Leaving Delta Junction, we made the short 95 miles drive to Fairbanks. Actually, we stayed at the Riverview RV Park in North Pole, Alaska.
Just down the road is the Santa Claus House open year round.
The whole town has street names such as Santa Claus Lane and the light poles are also wrapped in red to look like candy canes.
Fairbanks is the second largest population center in Alaska with almost 100,000 people living in the area.
We kept busy with different activities while we were there.
We visited Creamer's Field Migratory Waterfowl Refuge. From 1928 to 1966, Charles and Anna Creamer ran this successful dairy farm in northern Alaska. As the dairy grew, migratory waterfowl congregated in the fields in larger numbers. The grain and large open fields provided prime habitat. When the dairy went up for sale in 1966, the community worked with the state and federal governments to purchase the land as a permanent wildlife refuge.
In early spring sandhill cranes stopover on their way to their breeding grounds. The juvenile males stay at Creamer's Field during the summer and then join back with the flock on their return trip south in August.
We watched some of the remaining cranes in the fields of flowers.
We also took a cruise on the Riverboat Discovery.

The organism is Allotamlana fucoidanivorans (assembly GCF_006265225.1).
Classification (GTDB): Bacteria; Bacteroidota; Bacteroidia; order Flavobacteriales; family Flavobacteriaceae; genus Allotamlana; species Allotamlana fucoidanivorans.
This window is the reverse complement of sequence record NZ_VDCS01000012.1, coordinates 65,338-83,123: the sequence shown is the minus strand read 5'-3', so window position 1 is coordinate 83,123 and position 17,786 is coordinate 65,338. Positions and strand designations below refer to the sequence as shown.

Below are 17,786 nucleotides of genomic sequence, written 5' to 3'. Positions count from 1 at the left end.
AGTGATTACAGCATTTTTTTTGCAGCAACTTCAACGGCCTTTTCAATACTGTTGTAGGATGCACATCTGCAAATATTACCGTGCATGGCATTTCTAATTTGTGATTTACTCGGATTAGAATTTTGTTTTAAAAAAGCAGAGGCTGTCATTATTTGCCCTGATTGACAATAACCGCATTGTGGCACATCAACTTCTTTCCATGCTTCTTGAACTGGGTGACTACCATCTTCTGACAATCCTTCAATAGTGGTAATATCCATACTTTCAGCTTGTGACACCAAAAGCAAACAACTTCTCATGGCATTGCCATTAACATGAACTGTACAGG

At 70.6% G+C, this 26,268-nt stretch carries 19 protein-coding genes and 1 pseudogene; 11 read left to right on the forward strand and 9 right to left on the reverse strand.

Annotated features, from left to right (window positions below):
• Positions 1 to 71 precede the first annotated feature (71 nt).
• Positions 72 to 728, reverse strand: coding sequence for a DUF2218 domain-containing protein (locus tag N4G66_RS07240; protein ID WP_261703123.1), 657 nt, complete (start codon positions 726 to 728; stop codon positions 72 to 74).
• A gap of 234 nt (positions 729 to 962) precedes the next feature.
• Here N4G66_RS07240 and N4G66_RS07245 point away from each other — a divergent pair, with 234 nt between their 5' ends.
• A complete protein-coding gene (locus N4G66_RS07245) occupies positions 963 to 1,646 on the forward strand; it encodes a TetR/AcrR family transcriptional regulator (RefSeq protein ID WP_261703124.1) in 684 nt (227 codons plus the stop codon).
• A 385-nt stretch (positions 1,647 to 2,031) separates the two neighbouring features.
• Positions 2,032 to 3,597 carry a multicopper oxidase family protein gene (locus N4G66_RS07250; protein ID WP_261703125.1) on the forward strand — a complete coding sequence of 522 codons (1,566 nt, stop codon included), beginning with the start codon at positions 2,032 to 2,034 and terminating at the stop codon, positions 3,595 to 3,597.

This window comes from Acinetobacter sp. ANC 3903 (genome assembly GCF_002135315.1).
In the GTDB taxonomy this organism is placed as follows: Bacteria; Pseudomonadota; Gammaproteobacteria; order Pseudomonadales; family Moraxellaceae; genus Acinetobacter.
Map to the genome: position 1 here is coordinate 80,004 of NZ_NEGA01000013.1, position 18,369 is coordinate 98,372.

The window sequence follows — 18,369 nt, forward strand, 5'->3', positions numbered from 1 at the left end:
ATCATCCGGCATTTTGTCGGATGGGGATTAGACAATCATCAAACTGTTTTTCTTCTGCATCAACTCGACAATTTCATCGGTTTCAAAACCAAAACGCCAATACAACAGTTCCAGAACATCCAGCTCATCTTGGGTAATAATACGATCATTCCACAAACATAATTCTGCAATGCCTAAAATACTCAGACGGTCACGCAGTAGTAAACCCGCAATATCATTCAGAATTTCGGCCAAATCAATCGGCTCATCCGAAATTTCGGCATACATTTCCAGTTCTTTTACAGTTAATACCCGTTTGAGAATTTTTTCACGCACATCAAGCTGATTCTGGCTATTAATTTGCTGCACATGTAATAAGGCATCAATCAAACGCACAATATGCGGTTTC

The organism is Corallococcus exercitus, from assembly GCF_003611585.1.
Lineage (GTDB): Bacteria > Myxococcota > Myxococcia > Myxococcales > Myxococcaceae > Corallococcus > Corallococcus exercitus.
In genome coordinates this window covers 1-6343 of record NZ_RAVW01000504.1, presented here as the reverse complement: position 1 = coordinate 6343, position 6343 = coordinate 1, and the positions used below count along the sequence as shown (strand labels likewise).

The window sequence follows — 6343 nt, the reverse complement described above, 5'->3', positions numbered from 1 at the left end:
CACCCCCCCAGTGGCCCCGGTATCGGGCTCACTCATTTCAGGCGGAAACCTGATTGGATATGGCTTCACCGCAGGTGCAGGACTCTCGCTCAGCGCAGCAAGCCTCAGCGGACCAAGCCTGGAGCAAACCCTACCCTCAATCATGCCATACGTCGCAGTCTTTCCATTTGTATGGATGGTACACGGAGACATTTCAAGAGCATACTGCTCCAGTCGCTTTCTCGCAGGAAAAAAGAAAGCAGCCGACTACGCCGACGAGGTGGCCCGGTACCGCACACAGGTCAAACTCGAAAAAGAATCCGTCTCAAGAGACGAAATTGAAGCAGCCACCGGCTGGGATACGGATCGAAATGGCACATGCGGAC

Once boarded, the riverboat begins it journey down the Chena River. As we go down the river, there are several stops and demonstrations.
First, a float plane makes a takeoff and landing right beside us as we watch from the boat.
Then we cruised down to where Susan Butcher, the four time winner of the Iditarod, lived with her family. Sadly, she passed away in 2010, but today we are greeted by her husband, David Monson,
to tell us about and demonstrate dogsledding.
In the winter, the Chena River freezes over and dogsled teams are taken down the river.
Continuing down the river, we came to the spot where the Chena and Nanana Rivers merge. You can see the difference in the two rivers, one being full of glacial silt and the other a deeper gray color.
We turned around on the Chena River and continued back to a replica of an Atabascan fishing camp. We got off the ship to tour several spot in the village,
which also included a stop to watch a herd of reindeer.
We learned about how salmon was fished and dried by these early inhabitants.